In an unprecedented move, the West Virginia legislature voted to impeach its entire state Supreme Court of Appeals bench on Monday. The four justices — Robin Davis, Allen Loughry, Beth Walker and Margaret Workman — faced impeachment amid a scandal where they allegedly misused over $1 million on office renovations, including a $32,000 couch, an $8,000 chair, and two floor rugs totaling over $28,000.
According to a press release from state House Speaker Pro Tempore John Overington, the justices were impeached on 11 articles of impeachment dealing with wasteful spending, maladministration, incompetency, neglect of duty and potential criminal behavior.
A short while after lawmakers voted in favor of impeachment, Justice Robin Davis, a Democrat, announced she would retire before impeachment is decided in the state Senate’s trial. West Virginia’s Constitution requires a two-thirds vote in the Senate to remove a justice from office.
The revelations come after the court’s fifth justice, Menis Ketchum, retired and agreed to plead guilty to a federal wire fraud count involving the personal use of state-owned vehicles and fuel cards. Ketchum further exposed the activities of his colleagues on the bench after an investigative report by a West Virginia TV station first brought them into the public eye.
Ketchum’s replacement will be decided in a special election on the November ballot. Meanwhile, Republican Gov. Jim Justice will appoint replacements for the impeached justices to serve until the 2020 election.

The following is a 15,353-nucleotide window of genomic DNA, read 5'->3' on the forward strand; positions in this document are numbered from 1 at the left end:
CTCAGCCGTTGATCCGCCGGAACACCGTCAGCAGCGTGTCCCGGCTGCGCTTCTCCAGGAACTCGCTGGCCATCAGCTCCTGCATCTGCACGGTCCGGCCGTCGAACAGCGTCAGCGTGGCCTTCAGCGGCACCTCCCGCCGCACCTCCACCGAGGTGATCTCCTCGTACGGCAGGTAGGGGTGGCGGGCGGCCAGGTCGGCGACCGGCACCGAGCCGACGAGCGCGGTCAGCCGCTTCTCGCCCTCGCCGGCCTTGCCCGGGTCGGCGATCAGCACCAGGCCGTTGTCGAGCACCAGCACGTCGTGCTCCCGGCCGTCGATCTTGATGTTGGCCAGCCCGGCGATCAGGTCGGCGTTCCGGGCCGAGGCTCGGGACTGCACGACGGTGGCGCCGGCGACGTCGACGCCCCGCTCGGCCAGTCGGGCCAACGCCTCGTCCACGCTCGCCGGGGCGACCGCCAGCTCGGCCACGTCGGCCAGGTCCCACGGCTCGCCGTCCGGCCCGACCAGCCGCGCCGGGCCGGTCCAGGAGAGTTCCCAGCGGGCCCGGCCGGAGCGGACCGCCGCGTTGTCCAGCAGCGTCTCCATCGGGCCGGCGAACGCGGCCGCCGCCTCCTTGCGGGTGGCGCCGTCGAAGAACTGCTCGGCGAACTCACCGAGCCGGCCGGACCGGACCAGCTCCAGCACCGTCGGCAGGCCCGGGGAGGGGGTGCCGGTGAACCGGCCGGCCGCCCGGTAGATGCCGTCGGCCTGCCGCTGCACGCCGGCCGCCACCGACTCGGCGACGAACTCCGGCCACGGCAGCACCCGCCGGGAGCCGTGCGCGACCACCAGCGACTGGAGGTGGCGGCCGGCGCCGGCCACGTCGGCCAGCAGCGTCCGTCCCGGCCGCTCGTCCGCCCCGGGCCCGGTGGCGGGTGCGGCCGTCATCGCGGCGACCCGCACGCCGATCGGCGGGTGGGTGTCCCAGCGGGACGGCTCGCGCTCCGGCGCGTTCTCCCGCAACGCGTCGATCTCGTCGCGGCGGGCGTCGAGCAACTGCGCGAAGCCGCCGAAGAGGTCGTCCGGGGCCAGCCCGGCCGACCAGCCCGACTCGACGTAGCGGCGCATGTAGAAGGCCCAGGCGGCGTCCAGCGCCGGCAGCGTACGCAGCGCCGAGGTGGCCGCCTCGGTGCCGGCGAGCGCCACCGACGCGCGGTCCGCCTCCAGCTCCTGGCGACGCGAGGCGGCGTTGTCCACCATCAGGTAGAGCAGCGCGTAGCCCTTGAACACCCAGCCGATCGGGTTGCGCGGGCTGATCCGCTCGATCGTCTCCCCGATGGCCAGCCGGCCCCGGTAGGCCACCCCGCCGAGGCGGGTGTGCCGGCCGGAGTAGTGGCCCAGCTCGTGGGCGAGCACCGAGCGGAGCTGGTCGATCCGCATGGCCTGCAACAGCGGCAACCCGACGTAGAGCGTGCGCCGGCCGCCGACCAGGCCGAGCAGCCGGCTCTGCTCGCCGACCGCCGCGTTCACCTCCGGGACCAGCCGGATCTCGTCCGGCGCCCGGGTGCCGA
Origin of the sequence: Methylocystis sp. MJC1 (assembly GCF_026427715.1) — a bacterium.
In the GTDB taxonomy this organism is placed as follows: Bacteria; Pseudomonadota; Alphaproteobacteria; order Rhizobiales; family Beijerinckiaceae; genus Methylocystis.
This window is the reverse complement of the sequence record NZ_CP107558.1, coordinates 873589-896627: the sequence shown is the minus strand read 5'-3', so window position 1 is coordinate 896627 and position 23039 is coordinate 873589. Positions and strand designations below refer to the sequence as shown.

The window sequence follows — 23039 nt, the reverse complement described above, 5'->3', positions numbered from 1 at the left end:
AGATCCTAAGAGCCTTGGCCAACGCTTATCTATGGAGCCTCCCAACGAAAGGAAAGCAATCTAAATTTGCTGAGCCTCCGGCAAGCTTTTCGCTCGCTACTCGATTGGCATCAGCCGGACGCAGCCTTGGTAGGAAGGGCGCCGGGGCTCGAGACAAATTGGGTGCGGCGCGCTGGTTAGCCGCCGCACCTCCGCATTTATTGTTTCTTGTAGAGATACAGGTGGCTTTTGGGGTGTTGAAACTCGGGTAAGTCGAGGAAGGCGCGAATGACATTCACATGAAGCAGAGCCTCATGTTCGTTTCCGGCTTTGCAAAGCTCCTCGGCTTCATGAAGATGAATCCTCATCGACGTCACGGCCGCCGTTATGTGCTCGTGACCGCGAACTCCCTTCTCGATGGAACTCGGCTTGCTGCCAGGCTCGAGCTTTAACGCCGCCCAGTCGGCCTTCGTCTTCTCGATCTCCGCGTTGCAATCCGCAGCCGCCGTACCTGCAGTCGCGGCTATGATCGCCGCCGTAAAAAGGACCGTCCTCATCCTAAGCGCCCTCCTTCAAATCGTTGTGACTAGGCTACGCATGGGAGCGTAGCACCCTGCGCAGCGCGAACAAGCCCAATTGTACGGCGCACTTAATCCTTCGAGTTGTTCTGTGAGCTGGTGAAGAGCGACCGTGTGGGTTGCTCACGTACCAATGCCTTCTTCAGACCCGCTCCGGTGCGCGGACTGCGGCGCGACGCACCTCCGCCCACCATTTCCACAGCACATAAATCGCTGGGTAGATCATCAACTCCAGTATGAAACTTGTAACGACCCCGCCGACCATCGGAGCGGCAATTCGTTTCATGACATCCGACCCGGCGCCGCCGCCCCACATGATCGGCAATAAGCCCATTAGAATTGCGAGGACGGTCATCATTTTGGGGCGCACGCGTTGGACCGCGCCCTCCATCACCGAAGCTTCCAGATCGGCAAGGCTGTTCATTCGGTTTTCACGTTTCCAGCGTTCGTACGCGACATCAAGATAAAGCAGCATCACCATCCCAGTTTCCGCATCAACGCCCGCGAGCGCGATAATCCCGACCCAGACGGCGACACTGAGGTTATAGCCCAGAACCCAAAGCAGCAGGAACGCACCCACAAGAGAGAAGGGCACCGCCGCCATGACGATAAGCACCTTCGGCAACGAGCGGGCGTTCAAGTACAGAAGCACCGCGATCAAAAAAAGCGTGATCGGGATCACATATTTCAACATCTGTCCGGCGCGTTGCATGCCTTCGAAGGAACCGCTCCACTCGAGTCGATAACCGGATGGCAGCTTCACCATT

Democrats were quick to criticize the impeachment vote as a partisan move for the Republican governor to appoint new justices, rather than have voters elect new ones as is usually the case.
But this criticism is unjustified. It was up to the justices themselves whether their successors would be decided by the voters in a November special election or whether the Republican governor would appoint them.
The justices had until the end of business Tuesday to step down voluntarily to allow for a November special election. They chose not to do so. As such, if the state senate finds the justices guilty and boots them out of office, the Republican governor will appoint their replacements.
The bigger picture is this: the justices, who were elected to 12-year terms, had the trust of the public. If the allegations are proven true and the justices are found guilty, the judicial branch of West Virginia will have a lot of work to do to regain the public’s trust.
Corruption by the government is one of the worst kinds there is, topped only by a perversion of justice by those who should be administering it. That’s exactly the case being alleged here.